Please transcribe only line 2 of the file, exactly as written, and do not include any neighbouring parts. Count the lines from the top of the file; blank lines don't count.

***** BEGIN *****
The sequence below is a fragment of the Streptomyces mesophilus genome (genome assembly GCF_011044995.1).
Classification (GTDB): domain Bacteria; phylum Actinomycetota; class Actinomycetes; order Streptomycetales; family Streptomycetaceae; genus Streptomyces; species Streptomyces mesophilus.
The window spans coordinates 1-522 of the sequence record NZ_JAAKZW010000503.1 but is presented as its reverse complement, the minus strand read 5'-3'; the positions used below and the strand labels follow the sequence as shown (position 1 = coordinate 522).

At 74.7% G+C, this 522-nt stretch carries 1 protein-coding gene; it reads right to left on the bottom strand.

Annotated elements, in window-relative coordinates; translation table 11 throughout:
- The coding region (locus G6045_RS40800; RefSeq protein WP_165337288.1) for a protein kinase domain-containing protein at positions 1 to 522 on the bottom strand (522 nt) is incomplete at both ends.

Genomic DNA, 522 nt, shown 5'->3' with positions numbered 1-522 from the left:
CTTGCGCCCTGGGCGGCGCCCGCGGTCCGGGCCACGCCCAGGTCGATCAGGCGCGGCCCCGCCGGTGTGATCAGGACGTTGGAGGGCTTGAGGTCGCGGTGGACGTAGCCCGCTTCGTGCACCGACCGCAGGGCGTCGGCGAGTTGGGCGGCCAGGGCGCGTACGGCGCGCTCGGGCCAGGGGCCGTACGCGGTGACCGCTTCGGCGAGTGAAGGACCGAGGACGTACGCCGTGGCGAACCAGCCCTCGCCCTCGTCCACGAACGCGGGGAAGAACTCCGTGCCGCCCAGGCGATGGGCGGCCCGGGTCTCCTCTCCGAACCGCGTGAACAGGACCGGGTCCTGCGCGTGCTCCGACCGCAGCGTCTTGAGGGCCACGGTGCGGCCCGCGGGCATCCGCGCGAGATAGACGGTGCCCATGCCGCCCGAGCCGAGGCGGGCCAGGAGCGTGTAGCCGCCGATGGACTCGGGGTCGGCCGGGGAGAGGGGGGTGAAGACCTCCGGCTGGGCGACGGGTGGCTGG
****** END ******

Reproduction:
Classification (GTDB): domain Bacteria; phylum Actinomycetota; class Actinomycetes; order Streptomycetales; family Streptomycetaceae; genus Streptomyces; species Streptomyces mesophilus.